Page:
Fury’s father, a huge influence, has mythologised the sense of difference with some pronouncements so extraordinary that they seem part of a confected effort to dramatise Fury.
He described him last year as ‘a Gypsy man, a travelling man, a cross-bred mongrel race of a man that’s bred to fight.’
It was a miracle that Fury escaped this world to make a living from boxing at all. It is the Gypsy way to marry young and have many children from young.
‘Boxing earns you so little until you break through,’ says Lee. ‘You can’t support a family through it.’
Fury met the woman who would become his wife, Paris Mulroy, at the age of 15 at a mutual friend’s wedding, and in some ways he has crossed over into something resembling a conventional way of life.
It will be to his upmarket family home on Marine Drive, a stretch of coastal road that runs through the upmarket village of Hest Bank overlooking Morecambe Bay, that the Fury clan will descend this Christmas. ‘They don’t want to be in our poky place when they have a proper place like that,’ says his father.
Fury’s father described his son last year as ‘a cross-bred mongrel that’s bred to fight’
The couple have four children – Valencia Amber, Prince John James, Venezuela and Prince Tyson Fury II, with another on the way.
He does the school run. They shop at the local Spar. He’s declared he wants to tackle the town’s social iniquities, stating that if the local Lancaster City Council will give him the land, he will pay out to build homes for the homeless in Morecambe. Locals have joined him in his runs on the shore.
However he is as much a product of his background as anyone. There was an incident at the local VVV Health Club a few years ago when he turned up to meet the mayor, having declared in the local Morecambe Visitor that he would like to be the town’s MP.
The mayor didn’t show and, according to one local, ‘Tyson got a bit upset. He knocked some things over in a temper.’ No-one was sure if this was genuine or for show. He baulked at the club’s £80-a-month fee and walked out.
Fury’s announcement on Instagram that he had purchased his Marbella mansion did not look convincing, either. It’s hard to avoid the sense that it is in Styal, where he sought sanctuary after the flight back from the Deontay Wilder fight this week, is where he feels most secure.
The Christian faith he speaks much of – and feeds some deeply reactionary views – is embedded in his upbringing, too.
Fury’s half-brother Tommy Fury, a light heavyweight who will make his professional debut at the Manchester Arena later this month, says Tyson is passionate about classic cars – just like their father – and enjoys watching westerns.
Fury caused outrage for comments he made in an interview with Sportsmail’s Oliver Holt (left)
The interview with the Mail on Sunday that sparked outrage weeks before the fight in Germany
Fury reached the top of the mountain when he dethroned Wladimir Klitschko back in 2015
Fury issues the same lines as his father. ‘We are a different race of people. The only homage we pay is to God almighty,’ is a favourite. This is what has made him at times a deeply objectionable individual – likening homosexuality to paedophilia before his 2015 fight with Wladimir Klitschko.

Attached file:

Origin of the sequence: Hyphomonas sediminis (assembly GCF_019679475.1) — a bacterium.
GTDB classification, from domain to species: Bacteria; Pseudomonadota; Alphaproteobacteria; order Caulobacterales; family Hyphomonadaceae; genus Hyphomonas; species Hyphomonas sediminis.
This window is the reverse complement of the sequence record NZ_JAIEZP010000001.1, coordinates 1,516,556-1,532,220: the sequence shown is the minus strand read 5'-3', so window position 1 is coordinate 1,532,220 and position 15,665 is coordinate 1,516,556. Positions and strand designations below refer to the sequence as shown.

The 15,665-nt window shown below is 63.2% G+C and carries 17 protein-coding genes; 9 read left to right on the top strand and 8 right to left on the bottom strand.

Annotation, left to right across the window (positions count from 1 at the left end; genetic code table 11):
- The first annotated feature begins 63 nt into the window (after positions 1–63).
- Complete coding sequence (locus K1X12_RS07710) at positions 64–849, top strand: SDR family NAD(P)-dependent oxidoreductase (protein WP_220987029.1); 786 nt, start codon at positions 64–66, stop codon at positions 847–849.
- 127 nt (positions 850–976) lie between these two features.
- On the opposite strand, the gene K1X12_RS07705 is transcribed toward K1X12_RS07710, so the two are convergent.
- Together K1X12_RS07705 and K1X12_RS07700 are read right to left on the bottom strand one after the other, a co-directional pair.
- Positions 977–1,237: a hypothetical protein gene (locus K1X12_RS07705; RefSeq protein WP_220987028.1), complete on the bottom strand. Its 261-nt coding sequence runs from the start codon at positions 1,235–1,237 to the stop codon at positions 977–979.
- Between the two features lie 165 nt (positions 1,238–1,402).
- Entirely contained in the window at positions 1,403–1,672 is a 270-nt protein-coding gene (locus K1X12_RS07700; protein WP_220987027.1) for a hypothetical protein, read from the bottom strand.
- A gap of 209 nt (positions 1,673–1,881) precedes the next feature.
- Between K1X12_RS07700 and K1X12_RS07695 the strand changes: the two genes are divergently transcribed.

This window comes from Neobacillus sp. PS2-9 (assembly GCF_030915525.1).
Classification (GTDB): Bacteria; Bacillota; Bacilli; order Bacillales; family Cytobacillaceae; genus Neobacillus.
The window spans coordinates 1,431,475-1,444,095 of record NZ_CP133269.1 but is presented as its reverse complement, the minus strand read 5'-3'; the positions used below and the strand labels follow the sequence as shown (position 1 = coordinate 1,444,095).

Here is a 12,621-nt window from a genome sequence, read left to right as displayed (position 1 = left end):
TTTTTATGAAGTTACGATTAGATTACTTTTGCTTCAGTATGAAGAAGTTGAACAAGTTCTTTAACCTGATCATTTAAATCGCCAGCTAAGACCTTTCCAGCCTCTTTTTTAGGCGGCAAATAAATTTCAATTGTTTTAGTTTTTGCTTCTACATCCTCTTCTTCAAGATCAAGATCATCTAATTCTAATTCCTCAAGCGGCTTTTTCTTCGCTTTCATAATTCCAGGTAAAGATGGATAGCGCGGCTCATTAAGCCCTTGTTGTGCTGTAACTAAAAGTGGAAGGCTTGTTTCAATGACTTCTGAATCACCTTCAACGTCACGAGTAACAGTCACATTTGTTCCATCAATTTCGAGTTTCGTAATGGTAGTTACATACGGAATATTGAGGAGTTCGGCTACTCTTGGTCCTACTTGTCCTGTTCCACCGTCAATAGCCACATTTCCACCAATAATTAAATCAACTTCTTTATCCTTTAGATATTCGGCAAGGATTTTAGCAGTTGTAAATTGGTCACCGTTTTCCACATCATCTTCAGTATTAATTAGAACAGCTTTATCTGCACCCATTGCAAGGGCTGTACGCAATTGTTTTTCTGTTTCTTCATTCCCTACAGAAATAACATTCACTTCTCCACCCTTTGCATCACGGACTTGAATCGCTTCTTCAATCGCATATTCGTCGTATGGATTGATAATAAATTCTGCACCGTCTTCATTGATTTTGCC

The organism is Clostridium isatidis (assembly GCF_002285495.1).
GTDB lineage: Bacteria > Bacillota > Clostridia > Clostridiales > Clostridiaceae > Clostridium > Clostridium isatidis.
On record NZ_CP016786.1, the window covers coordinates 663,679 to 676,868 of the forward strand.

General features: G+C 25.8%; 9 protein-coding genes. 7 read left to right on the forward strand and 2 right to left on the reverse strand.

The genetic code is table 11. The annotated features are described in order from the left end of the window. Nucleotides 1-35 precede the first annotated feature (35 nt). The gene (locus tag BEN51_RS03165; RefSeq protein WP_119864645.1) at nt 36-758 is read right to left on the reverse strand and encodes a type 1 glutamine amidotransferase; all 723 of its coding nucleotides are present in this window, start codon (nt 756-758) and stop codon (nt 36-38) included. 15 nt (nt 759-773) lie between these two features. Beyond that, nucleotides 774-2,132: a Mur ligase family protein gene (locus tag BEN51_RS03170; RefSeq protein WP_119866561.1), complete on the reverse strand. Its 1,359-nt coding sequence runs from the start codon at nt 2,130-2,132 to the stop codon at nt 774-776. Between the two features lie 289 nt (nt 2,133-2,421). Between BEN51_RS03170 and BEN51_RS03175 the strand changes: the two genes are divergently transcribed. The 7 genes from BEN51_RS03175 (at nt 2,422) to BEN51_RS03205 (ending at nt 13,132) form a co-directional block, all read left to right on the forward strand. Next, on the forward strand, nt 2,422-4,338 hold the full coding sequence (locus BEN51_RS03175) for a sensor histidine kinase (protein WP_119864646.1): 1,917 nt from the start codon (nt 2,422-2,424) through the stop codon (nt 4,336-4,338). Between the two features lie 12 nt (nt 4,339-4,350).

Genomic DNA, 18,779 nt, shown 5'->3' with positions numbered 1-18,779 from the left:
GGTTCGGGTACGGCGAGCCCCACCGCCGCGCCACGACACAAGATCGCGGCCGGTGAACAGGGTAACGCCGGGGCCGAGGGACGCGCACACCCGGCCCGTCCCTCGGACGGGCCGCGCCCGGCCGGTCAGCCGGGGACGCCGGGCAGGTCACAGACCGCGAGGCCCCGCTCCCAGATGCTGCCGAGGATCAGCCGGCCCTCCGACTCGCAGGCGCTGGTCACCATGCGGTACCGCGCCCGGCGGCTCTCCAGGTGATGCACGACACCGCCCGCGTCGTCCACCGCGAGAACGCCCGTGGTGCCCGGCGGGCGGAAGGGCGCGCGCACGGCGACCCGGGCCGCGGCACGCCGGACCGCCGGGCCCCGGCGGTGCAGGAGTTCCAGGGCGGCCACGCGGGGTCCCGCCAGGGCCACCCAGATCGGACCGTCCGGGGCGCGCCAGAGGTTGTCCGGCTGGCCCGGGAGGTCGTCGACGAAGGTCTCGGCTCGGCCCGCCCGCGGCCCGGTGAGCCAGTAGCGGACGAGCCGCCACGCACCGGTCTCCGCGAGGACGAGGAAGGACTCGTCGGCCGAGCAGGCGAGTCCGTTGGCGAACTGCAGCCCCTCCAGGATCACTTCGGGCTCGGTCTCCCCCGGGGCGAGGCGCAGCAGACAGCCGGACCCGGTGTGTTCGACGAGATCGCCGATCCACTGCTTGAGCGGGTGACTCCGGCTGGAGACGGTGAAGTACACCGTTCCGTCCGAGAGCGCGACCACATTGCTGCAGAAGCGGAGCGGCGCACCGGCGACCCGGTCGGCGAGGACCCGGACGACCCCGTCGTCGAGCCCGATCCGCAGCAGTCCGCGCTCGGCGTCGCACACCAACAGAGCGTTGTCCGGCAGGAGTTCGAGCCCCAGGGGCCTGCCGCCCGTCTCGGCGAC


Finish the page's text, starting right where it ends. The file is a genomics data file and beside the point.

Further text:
‘We’ve got our own beliefs,’ says the fighter who has on his record a two-year ban from his sport after testing positive for a banned steroid.
It was after the Klitschko fight that he ballooned to 28 stone and, he says, contemplated suicide because, with nothing else to aim for in the sport, there was a monumental hole in a life in which he had known nothing but boxing. Hatton was instrumental in helping him get back. ‘I really thought he was too far gone,’ says the former welterweight world champion.
Fury’s recovery from that low to what we saw last weekend – a bloodied Gypsy boxer twice clambering up from the canvas to go 12 rounds, then staring into the camera to tell those who had also suffered mental health problems that there was hope – looked like an act of redemption.
‘People relate to him in a way that very few can with Anthony Joshua,’ says Tommy Fury. He will say what’s on his mind. Joshua comes across as someone playing the game; the poster boy.’
It was after the Klitschko fight he ballooned to 28 stone and, he says, contemplated suicide
To go from that to the performance last weekend looked like an act of redemption from Fury
Lee says that only the traveler community can fully appreciate what it has taken for someone like Fury to discuss mental health.
‘Our Gypsy world is a repressive world,’ he says. ‘For a big, successful Gypsy man like him to say what he has said will have such an impact.’
No-one knows what will happen next for an individual who is in many ways caught between two worlds, though Hatton, who struggled with desperate mental health problems after retiring, does not think it will be easy.
‘What worries me is when he packs in boxing what’s he going to use to keep himself going?’ he says. ‘It’s all he’s known. He’s nothing else. I’ll do anything I can to help him. He’s got my number.’